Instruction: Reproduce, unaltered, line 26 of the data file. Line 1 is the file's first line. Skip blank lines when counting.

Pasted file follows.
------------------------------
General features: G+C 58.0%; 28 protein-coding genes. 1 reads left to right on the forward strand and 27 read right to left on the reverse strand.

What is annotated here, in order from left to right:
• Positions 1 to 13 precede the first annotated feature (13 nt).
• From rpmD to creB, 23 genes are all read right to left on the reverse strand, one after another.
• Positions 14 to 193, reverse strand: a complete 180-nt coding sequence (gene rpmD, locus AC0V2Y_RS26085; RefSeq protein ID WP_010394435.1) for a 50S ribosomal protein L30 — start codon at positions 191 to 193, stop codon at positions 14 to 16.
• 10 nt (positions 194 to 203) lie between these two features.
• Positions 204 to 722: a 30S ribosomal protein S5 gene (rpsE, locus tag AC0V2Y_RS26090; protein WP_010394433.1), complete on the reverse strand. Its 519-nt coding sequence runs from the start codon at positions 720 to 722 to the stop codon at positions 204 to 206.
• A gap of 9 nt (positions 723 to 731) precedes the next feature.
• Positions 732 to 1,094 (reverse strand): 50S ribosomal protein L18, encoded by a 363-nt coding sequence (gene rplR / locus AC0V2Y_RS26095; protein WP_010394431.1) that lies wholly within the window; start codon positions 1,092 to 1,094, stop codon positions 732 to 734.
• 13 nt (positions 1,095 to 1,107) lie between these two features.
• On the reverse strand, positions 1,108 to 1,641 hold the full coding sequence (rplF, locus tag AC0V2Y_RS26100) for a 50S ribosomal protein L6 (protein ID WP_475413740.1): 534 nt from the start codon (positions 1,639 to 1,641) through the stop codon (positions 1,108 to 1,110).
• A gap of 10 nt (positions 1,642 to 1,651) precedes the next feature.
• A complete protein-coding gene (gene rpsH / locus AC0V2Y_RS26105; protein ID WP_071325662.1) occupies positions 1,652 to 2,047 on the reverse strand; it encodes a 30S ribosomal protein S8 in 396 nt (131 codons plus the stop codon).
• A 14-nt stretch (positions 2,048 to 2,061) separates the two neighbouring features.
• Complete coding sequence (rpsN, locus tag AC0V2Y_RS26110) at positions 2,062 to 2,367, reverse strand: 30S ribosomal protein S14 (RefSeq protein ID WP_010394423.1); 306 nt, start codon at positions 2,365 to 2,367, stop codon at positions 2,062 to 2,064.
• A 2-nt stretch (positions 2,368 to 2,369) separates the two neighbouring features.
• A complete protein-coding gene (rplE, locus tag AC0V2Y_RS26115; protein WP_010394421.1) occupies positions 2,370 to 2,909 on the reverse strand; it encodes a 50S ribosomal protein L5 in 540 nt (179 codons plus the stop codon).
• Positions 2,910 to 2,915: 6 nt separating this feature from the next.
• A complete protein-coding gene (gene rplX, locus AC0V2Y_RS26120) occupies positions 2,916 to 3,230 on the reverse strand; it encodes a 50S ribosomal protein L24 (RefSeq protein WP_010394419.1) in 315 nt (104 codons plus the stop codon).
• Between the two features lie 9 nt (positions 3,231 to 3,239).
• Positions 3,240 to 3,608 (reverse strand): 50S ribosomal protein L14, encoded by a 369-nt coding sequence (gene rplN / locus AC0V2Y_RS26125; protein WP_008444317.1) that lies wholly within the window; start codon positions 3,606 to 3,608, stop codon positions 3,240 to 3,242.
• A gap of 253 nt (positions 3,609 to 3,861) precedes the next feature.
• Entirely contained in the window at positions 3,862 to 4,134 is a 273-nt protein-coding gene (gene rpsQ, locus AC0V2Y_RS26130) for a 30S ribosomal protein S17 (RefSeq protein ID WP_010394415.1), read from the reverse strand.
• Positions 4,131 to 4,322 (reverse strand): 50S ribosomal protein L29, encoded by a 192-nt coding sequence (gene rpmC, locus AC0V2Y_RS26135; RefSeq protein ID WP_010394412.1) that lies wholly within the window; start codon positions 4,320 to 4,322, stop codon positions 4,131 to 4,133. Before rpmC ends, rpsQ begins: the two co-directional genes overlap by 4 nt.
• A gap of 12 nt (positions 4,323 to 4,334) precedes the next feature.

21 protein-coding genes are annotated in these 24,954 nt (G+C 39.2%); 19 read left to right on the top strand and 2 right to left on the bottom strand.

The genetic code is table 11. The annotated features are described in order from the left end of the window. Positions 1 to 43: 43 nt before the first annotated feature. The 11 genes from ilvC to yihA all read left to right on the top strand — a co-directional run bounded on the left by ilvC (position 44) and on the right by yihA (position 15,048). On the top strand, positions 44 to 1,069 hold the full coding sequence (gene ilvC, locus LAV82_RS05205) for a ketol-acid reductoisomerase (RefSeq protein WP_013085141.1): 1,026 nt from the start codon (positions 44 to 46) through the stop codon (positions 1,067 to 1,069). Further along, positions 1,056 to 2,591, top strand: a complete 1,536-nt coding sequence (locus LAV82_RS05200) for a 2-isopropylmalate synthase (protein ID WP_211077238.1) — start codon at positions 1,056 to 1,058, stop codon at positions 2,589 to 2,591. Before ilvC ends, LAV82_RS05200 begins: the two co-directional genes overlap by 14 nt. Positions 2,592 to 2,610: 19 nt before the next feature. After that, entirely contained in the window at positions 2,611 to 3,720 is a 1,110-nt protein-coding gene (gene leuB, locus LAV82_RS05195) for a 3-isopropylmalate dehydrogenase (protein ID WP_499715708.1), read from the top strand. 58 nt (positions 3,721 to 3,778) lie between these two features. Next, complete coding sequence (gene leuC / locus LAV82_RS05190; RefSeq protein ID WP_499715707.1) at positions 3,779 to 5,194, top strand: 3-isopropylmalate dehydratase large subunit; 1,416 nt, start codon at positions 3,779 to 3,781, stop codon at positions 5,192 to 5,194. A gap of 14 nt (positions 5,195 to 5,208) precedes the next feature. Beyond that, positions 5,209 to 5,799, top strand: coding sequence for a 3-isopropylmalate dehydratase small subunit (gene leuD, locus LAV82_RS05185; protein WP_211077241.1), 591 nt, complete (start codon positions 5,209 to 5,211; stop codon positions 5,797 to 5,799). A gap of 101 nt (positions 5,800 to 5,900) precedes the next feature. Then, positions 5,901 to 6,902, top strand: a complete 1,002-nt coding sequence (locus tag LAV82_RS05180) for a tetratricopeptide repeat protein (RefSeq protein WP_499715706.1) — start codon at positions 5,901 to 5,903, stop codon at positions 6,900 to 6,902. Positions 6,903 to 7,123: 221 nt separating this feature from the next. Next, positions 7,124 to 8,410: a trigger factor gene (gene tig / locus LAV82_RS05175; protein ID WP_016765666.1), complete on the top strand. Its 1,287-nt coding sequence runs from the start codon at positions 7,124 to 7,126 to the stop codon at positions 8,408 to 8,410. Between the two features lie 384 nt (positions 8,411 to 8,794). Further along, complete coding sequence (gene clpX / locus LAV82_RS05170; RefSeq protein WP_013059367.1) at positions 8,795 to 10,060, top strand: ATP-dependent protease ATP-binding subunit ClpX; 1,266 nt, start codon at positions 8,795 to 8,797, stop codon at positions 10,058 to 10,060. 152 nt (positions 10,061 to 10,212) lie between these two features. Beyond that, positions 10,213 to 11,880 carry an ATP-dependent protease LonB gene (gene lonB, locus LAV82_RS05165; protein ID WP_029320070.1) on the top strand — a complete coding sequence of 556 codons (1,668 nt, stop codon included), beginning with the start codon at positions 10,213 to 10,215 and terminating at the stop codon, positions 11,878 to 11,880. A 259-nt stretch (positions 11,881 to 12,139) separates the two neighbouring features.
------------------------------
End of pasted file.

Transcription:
21 protein-coding genes are annotated in these 24,954 nt (G+C 39.2%); 19 read left to right on the top strand and 2 right to left on the bottom strand.